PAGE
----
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Web Quests As An Integrative Experience In Introductory Environmental Engineering

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2001 Annual Conference


Albuquerque, New Mexico

Publication Date

June 24, 2001

Start Date

June 24, 2001

End Date

June 27, 2001



Page Count


Page Numbers

6.1153.1 - 6.1153.11

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Mary Cardenas

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NOTE: The first page of text has been automatically extracted and included below in lieu of an abstract

Session 3551

WebQuests as an Integrative Experience in Introductory Environmental Engineering Mary Cardenas Harvey Mudd College Claremont, California


An Integrative Experience was developed as part of an introductory environmental engineering course at Harvey Mudd College. The Integrative Experience was developed to help the college students consider the relationship of science and technology with contemporary society. Junior and senior students enrolled in the course designed WebQuests for middle school students. The WebQuests involved the integration of an environmental issue, problem, or technology and societal effects. WebQuests were designed for a middle school audience in order to expand the amount of engineering outreach that is done at the K-12 level. The HMC students chose WebQuests topics including nuclear and alternative energy; the Los Angeles aqueduct; farming practices and conservation; a cyanide spill in Romania; deforestation; air pollution; and energy conservation and planning. The WebQuests were tested by middle school students in Fontana, California to determine their usefulness in introducing engineering to middle-school students, and feedback was received.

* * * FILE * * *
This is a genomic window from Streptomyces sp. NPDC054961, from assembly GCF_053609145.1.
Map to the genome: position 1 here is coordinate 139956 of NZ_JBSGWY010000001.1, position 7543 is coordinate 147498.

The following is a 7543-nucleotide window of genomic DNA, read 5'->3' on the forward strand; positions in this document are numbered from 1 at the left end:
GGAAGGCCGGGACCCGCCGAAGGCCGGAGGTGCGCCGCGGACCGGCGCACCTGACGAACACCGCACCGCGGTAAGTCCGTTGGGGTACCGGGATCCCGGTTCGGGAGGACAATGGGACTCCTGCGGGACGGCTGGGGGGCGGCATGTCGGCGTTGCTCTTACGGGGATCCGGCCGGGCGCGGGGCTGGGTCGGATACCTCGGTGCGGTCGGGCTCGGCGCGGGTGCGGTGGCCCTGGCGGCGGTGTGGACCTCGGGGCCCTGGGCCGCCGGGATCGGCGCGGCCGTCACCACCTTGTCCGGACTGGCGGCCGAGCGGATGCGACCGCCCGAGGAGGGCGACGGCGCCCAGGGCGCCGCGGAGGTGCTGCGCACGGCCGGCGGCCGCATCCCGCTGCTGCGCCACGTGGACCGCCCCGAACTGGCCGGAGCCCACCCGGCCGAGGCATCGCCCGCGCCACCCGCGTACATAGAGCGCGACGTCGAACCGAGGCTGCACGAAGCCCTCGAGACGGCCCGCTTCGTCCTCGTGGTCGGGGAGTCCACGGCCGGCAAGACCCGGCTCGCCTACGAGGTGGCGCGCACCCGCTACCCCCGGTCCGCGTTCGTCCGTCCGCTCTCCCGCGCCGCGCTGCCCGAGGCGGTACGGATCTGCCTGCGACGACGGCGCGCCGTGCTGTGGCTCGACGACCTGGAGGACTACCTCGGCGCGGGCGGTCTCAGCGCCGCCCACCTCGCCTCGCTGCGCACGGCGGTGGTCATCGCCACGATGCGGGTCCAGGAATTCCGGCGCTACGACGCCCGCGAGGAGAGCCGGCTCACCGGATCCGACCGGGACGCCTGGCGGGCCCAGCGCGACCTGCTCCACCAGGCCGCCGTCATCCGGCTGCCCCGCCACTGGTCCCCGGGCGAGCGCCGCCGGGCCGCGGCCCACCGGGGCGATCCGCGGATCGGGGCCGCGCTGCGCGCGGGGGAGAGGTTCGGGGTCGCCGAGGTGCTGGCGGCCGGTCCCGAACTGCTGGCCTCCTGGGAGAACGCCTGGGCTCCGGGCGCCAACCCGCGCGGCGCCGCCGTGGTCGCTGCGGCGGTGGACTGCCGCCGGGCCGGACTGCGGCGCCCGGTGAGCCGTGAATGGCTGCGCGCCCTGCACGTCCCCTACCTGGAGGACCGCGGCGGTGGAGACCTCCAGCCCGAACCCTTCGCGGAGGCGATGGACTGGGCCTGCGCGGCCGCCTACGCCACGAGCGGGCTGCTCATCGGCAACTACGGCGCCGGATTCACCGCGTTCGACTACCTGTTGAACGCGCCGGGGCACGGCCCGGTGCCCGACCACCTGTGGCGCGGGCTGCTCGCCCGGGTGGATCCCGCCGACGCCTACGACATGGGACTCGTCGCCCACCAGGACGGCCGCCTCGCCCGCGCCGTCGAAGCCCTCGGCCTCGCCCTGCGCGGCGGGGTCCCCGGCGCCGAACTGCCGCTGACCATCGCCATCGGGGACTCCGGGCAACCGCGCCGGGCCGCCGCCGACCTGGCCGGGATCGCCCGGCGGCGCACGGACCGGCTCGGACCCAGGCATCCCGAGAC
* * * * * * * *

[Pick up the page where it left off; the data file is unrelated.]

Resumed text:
I. Introduction

Harvey Mudd College students are required to take an Integrative Experience (IE) in order to satisfy graduation requirements. Harvey Mudd College is an ABET-accredited liberal arts college of engineering and science, and the engineering program at Harvey Mudd College is a general program. An IE is defined by the curriculum committee at HMC as a course that includes consideration of one or more issues involving the relationship of science or technology with contemporary society.

ABET criteria state that engineering programs in the United States must demonstrate that their graduates have the broad education necessary to understand the impact of engineering solutions in a global/societal context, and knowledge of contemporary issues1. Some institutions have been satisfying science, technology and society (STS) education by offering separate, specific courses. These courses include sophomore- and junior-level STS courses2-3 where the students study the historical development of technology and society, and write reports and essays on STS topics. At the Colorado School of Mines, the students in the Guy T. McBride, Jr. Honors Program in Public Affairs for Engineers take seven semesters of interdisciplinary seminars examining society and technology4. At Arizona State University, Guilbeau and Pizzicani developed a bioengineering course to satisfy the ABET criteria on society and technology5. At ASU, case studies, creative controversy, group position papers and oral debate were used to study bioengineering as it relates to society.

Proceedings of the 2001 American Society for Engineering Education Annual Conference & Exposition Copyright  2001, American Society for Engineering Education

Cardenas, M. (2001, June), Web Quests As An Integrative Experience In Introductory Environmental Engineering Paper presented at 2001 Annual Conference, Albuquerque, New Mexico.

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